India is the world’s third-largest producer and fourth-largest consumer of electricity. However, though 96 percent of Indian villages are electrified, only 69 percent of homes get electricity. Taking the example of Uttar Pradesh, although 99 percent of villages are electrified, only 60 percent of houses get electricity. The economy takes a huge hit because of the rate at which electricity is pilfered.
Thirty-nine-year-old IAS officer Ritu Maheshwari realised what needed to be done, and made efforts to curb the theft of electricity. Working at Kanpur Electricity Supply Company Ltd (KESCo), she is taking measures to reduce the company's losses by digitising power to curtail electricity theft.
A Punjab Engineering College graduate, she was appointed an official at KESCo in 2011, and soon proceeded to install new meters across one-third of the company's customer base.
These devices can digitally record the consumption of electricity and expose the leaks in the distribution system in real time. Since she took up the position, the company's losses have dropped from 30 percent to 15 percent.
According to India Samwad, vice president and managing director of the French electrical equipment maker’s Indian unit’s energy business, Prakash Chandraker, said,
One of the state utilities recently told me that their transmission and commercial losses in rural areas were 25–30 percent, and if they can reduce it by one percent they can save 1.85 billion rupees.
As per NDTV, Ritu said,
People thought I could be fooled or manipulated, because what would a woman know about electricity and complex grids? I managed to change 1,60,000 meters of 5,00,000 amid protests from pilfering consumers that drastically brought down the city's distribution losses, which were at 30 percent then.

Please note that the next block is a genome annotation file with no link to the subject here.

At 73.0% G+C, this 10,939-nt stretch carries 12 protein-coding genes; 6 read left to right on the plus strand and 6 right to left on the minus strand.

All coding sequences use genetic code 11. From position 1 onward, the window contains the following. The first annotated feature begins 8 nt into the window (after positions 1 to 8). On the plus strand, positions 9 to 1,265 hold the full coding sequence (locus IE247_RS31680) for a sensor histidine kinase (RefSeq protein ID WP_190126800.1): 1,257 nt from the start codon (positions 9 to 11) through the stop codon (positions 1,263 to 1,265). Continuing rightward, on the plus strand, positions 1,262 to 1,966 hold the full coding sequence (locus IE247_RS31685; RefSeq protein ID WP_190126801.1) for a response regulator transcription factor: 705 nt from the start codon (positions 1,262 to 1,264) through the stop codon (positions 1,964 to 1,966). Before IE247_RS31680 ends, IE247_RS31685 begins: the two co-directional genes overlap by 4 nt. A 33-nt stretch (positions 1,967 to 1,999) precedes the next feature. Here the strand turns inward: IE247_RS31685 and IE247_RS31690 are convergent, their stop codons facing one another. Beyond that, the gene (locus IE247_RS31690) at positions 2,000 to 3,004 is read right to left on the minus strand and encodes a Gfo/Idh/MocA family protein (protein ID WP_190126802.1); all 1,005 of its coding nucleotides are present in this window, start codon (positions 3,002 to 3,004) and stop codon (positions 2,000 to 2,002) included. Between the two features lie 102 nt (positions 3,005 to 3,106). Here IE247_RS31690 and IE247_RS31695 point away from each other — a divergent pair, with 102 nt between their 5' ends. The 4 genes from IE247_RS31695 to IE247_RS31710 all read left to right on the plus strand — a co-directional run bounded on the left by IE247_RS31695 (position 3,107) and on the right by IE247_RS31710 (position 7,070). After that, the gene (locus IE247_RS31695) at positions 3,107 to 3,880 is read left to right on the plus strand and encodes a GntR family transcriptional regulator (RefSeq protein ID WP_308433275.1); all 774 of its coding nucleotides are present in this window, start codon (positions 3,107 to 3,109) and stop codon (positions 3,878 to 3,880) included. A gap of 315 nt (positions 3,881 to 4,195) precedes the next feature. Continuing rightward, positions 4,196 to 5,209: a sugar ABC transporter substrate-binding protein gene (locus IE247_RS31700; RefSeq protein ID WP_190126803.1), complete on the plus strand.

She had to face a lot of resistance, especially from higher levels. She said there were times when politicians would charge into her office and threaten her. Also, many of the staff members warned the perpetrators, informing them where the power theft investigation would take place. The perpetrators would then swiftly remove all the illegal connections before the investigation.
Ritu’s story has been depicted in a Bollywood film, Katiyabaaz, which released in 2014. She is one of the torchbearers of Prime Minister Narendra Modi’s efforts to provide support to the state power departments which are incurring losses.
Ritu has been leading the programme whose goal is to utilise technology to reduce the so-called aggregate technical and commercial losses to an average of 15 percent by 2019. Recently, she took on the post of district magistrate in the suburbs of Delhi. According to Financial Express, she said,
The next two years will be very crucial as several states need to move from poor metering to smart metering.
How has the coronavirus outbreak disrupted your life? And how are you dealing with it? Write to us or send us a video with subject line 'Coronavirus Disruption' to firstname.lastname@example.org